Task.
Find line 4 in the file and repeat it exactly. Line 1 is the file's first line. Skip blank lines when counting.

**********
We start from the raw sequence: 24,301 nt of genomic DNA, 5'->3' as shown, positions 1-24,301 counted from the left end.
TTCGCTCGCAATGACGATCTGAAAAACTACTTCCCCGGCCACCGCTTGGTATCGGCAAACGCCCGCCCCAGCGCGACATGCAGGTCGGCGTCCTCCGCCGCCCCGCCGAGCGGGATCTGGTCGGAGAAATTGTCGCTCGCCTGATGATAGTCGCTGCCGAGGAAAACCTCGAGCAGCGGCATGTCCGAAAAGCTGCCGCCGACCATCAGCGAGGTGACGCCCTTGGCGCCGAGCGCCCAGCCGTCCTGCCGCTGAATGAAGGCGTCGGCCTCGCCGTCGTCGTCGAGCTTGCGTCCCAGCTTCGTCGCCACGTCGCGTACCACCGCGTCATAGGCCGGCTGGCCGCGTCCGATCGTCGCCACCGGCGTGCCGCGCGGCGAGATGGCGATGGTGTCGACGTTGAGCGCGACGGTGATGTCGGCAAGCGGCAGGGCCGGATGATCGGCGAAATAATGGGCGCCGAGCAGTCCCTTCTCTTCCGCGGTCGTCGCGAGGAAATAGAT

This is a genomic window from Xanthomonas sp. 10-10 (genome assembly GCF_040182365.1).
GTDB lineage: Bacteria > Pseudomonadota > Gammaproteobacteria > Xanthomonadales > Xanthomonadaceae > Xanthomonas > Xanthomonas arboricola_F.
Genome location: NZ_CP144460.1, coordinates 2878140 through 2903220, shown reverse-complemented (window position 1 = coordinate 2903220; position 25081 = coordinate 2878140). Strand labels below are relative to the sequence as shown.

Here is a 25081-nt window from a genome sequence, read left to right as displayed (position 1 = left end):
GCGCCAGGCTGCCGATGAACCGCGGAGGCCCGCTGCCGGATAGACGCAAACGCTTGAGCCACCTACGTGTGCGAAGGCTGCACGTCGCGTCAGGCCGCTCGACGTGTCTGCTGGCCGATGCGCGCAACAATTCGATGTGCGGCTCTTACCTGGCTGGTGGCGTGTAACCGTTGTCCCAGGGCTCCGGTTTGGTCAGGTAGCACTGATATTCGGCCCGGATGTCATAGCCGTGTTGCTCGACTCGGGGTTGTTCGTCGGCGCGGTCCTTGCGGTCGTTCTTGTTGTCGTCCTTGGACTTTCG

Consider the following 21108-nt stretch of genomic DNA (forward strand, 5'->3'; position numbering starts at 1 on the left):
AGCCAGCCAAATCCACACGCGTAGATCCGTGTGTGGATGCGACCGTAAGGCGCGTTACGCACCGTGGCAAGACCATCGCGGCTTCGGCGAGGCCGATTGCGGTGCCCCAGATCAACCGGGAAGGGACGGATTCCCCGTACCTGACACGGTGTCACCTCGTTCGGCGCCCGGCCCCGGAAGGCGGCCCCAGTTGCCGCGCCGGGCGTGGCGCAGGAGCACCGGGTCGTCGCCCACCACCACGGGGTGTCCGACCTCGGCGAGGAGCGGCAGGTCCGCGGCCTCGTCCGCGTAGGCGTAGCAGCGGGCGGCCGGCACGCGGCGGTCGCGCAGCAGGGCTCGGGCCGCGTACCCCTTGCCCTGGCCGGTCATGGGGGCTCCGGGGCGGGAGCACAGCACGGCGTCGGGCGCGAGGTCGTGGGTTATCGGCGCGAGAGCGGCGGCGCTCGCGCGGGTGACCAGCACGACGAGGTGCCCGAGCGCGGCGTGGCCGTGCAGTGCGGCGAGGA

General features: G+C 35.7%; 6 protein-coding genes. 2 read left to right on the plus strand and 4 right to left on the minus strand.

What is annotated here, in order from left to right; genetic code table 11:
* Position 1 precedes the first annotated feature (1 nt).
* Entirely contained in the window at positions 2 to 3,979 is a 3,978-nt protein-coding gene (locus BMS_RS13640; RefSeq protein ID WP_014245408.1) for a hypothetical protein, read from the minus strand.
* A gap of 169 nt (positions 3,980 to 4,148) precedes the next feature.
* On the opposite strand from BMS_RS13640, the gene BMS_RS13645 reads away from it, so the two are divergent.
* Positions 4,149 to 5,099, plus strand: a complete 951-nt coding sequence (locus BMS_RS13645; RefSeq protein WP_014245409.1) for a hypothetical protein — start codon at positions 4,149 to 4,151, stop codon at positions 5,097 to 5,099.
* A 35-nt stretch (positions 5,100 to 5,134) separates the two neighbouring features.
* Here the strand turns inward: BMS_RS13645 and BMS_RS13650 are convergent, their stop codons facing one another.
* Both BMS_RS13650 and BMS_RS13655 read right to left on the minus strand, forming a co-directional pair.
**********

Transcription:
GTDB lineage: Bacteria > Pseudomonadota > Gammaproteobacteria > Xanthomonadales > Xanthomonadaceae > Xanthomonas > Xanthomonas arboricola_F.